Mars-orbiting spacecraft avoids collision with planet's moon
MOSCOW, March 3 (PNA/Sputnik) -- The Mars Atmosphere and Volatile Evolution (MAVEN) spacecraft of the US National Aeronautics and Space Administration (NASA) has performed a speed-boosting maneuver to avoid a collision with Mars' moon Phobos, NASA said in a statement.
The maneuver was performed on Tuesday, when MAVEN used rocket motor burn to boost its velocity. Without this measure, the spacecraft, which orbits Mars, would have collided with Phobos one week later.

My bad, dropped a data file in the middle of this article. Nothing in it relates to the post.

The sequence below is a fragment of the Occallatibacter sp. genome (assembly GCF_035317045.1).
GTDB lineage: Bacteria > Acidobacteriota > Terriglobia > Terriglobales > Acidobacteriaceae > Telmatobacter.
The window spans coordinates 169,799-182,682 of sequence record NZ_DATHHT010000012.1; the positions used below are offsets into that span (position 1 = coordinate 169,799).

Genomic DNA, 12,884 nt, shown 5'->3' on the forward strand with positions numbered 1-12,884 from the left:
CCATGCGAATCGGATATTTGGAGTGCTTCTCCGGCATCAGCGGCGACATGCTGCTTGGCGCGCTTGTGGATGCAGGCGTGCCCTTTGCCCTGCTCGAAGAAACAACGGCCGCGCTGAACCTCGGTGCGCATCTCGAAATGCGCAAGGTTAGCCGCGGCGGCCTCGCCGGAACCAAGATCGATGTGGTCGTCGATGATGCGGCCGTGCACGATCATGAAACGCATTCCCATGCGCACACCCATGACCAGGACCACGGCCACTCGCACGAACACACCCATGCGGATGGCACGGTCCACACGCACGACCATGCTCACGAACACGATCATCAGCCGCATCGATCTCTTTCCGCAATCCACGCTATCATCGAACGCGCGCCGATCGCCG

"This is the first collision avoidance maneuver that the MAVEN spacecraft has performed at Mars to steer clear of Phobos. The orbits of both MAVEN and Phobos are known well enough that this timing difference [2.5 minutes] ensures that they will not collide," NASA said on Thursday.
Currently, there are six objects in the orbit of Mars. Three of them belong to the US: Mars Odyssey (since 2001), MRO (since 2006) and MAVEN (Mars Atmosphere and Volatile EvolutioN, since 2014).
The MAVEN mission was launched in 2013 with the purpose of studying the Martian atmosphere. MAVEN reached Mars and started orbiting the planet in 2014. (PNA/Sputnik)